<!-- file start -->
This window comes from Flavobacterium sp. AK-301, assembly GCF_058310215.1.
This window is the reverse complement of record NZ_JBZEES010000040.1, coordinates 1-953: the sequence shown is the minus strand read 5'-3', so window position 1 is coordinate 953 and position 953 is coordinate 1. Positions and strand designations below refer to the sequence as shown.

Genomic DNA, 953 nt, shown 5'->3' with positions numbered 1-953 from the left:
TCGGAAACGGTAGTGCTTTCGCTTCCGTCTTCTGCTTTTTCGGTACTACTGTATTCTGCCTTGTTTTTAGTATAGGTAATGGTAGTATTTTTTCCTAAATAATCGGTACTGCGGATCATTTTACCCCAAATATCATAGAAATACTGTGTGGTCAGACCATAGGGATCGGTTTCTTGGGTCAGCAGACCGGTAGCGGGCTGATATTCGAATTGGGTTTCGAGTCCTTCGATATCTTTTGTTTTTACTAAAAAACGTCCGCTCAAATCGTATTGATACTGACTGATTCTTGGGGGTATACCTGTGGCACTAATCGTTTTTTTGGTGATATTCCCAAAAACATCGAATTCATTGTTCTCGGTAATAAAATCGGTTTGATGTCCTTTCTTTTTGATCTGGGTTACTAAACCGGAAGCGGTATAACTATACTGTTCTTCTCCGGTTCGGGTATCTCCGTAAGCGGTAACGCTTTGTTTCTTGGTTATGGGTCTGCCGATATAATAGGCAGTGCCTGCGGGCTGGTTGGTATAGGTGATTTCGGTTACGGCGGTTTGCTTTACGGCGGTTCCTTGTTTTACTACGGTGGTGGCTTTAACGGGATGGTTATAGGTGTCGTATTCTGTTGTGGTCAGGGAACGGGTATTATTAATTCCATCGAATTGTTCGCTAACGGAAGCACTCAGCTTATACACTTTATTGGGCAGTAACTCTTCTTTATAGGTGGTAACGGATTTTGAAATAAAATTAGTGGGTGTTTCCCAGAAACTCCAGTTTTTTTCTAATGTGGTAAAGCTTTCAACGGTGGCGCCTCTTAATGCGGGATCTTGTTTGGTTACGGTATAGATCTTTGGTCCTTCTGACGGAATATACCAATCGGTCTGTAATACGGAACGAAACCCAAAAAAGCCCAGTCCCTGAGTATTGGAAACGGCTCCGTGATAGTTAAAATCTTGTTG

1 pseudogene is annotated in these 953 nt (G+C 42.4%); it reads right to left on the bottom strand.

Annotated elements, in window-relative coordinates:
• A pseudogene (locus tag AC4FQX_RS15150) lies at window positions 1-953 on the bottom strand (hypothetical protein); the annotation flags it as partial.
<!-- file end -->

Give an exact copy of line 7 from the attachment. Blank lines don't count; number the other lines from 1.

• A pseudogene (locus tag AC4FQX_RS15150) lies at window positions 1-953 on the bottom strand (hypothetical protein); the annotation flags it as partial.